When the Protectors Need Protecting: Cruelty to K-9s

Thousands of law-enforcement agencies across the country use working dogs called K-9s to help apprehend suspects, detect narcotics and explosives, and locate missing people. Although these dogs don’t sign up willingly, they do their best to please their handlers. K-9s deserve to be treated with the same respect as any other officers who put their lives on the line protecting their communities—but some agencies and training facilities still rely on cruel, abusive, and antiquated training methods instead of humane strategies with proven efficacy.

“I feel strongly that dogs should be treated with respect and this includes training them in a manner which puts their welfare above performance.”

—Guy Williams, Police Dog Trainer and Instructor

PETA works with and supports police departments all over the nation, often collaborating to investigate, charge, and prosecute animal abusers. We’ve directed campaigns at agencies and organizations across the U.S. in an effort to reduce the tragic deaths of K-9s in hot cars, and many officers have thanked us for looking out for their canine partners. We know that many—if not most—handlers truly respect and value their K-9s, whom they trust with their lives in dangerous situations. But some recently publicized cases show that certain handlers choose to treat their own partners with violence, so PETA is asking agencies nationwide to ensure that their officers use only humane methods to train their K-9s.

Caught in the Act: Officers on Video

When a California man working outdoors heard a dog crying in distress, he looked around for the source and saw a Vacaville police officer straddling a dog, later identified as Gus, and punching the animal in the face while forcibly holding him down on his back. The witness captured some of the incident on video but was afraid to intervene. The footage went viral, raising public ire and inspiring protests. An investigation by Anchor Therapy Clinic—a trauma-focused mental-health clinic in Sacramento led by a psychotherapist with experience as a military working-dog handler, trainer, and kennel master—revealed that Gus was fearful, engaging in avoidant behavior when cornered or leashed or when a handler attempted to touch him. He also didn’t understand or respond to basic commands or tasks and aggressively protected his food. The handler was removed from the K-9 unit, and the police department announced that it would implement the improvements recommended by the investigators.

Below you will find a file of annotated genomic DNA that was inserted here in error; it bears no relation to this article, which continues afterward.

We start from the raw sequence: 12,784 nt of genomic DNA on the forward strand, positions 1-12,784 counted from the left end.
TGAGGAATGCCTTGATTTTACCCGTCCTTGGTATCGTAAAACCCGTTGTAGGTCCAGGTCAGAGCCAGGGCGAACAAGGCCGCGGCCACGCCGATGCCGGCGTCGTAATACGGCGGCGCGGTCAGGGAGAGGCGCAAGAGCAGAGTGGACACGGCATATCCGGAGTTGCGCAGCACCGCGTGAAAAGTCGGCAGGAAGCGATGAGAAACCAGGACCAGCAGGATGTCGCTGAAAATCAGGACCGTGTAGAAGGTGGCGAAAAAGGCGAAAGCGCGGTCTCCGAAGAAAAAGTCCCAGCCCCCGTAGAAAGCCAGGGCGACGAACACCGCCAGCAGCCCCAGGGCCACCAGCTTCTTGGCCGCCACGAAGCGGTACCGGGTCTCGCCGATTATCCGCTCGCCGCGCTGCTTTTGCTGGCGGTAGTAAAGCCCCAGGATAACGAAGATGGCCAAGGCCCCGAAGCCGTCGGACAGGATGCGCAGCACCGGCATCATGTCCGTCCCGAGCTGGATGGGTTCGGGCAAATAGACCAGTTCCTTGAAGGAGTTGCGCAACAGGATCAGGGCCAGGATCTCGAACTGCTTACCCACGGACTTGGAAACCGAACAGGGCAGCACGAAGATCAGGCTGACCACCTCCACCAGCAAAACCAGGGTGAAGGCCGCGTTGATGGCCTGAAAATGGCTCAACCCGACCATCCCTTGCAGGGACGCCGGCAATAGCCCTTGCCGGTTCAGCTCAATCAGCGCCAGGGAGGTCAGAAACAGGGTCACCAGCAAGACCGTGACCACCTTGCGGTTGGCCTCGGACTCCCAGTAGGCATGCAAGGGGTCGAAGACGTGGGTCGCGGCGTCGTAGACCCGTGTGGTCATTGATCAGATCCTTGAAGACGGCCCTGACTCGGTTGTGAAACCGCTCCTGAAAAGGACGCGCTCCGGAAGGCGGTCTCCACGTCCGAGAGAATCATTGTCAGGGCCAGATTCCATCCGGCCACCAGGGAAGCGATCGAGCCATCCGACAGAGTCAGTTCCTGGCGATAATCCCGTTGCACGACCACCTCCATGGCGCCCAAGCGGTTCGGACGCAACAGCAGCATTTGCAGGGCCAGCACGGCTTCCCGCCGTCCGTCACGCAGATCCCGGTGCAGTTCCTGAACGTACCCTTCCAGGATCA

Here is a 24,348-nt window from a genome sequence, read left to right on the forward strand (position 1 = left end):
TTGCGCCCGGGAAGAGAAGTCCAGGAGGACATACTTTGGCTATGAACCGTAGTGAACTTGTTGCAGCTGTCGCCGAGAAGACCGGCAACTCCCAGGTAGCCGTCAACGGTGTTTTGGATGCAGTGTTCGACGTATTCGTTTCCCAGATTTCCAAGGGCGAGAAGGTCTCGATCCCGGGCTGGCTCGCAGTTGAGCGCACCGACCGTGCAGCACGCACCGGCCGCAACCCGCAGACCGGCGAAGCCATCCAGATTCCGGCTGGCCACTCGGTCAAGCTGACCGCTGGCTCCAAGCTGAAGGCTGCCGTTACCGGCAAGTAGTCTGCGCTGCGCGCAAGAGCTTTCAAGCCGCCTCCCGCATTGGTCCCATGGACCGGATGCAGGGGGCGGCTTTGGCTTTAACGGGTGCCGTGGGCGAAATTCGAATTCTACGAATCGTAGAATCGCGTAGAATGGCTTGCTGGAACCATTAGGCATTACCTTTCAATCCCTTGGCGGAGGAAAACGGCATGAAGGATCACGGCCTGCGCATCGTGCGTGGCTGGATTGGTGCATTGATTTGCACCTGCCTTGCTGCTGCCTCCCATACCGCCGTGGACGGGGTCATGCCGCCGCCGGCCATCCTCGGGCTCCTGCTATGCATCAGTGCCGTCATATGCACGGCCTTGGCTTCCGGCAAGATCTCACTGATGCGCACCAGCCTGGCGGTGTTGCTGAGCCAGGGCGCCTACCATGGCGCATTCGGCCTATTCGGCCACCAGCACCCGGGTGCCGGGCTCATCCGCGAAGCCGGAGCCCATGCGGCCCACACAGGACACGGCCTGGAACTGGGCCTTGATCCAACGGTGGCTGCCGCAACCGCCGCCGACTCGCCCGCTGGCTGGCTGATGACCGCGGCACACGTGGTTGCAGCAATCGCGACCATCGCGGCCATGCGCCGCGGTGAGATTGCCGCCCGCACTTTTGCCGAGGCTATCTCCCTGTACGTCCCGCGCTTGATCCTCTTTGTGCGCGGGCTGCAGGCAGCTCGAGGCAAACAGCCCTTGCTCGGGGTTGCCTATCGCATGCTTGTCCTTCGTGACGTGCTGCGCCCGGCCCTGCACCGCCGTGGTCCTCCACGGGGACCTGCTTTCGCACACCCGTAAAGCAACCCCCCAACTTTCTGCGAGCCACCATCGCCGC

In a similar case in Salisbury, North Carolina, a video was leaked to the media showing an officer lifting a K-9, later identified as Zuul, off the ground by the leash, swinging the dog over his shoulder, hauling him like this for several feet, body slamming him against the side of a police vehicle, violently shoving him against and then into the vehicle, and punching him with force. Onlookers who were apparently inside an adjacent vehicle with the camera that filmed the incident can be heard in the footage. One says, “We’re good—no witnesses,” then someone chuckles. Then one asks, “Is your camera on?” and the response is “Uh, no, my power’s off.” Someone then says, “I think mine’s on,” followed by, “Can you go flip my cameras off? Just the front camera.” The video quickly went viral, inspiring a local protest, generating national and international outrage, and prompting an external investigation. Based on the investigation, the handler, Officer James Hampton, was recommended for termination and subsequently resigned. Although the district attorney declined to bring criminal charges against him, the results of the investigation revealed that Hampton’s fellow officers thought that he had “disciplined [Zuul] incorrectly,” that the “discipline was excessive and not necessary,” and that the “discipline efforts went too far.” The president of a canine training facility stated that, in his opinion, “the incident was an overcorrection.”